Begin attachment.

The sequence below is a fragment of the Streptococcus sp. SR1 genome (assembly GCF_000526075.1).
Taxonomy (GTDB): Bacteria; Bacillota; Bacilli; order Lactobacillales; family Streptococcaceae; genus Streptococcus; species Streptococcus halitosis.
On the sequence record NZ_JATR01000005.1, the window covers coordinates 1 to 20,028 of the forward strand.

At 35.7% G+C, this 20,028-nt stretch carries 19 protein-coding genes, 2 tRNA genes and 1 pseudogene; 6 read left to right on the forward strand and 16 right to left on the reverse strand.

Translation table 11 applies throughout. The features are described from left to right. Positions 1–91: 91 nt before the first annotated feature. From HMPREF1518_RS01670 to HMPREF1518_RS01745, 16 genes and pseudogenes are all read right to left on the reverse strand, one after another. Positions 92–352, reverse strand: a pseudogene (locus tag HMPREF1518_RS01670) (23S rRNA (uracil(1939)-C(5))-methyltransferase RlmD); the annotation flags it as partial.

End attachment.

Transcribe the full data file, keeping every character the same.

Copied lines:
The sequence below is a fragment of the Streptococcus sp. SR1 genome (assembly GCF_000526075.1).
Taxonomy (GTDB): Bacteria; Bacillota; Bacilli; order Lactobacillales; family Streptococcaceae; genus Streptococcus; species Streptococcus halitosis.
On the sequence record NZ_JATR01000005.1, the window covers coordinates 1 to 20,028 of the forward strand.

At 35.7% G+C, this 20,028-nt stretch carries 19 protein-coding genes, 2 tRNA genes and 1 pseudogene; 6 read left to right on the forward strand and 16 right to left on the reverse strand.

Translation table 11 applies throughout. The features are described from left to right. Positions 1–91: 91 nt before the first annotated feature. From HMPREF1518_RS01670 to HMPREF1518_RS01745, 16 genes and pseudogenes are all read right to left on the reverse strand, one after another. Positions 92–352, reverse strand: a pseudogene (locus tag HMPREF1518_RS01670) (23S rRNA (uracil(1939)-C(5))-methyltransferase RlmD); the annotation flags it as partial.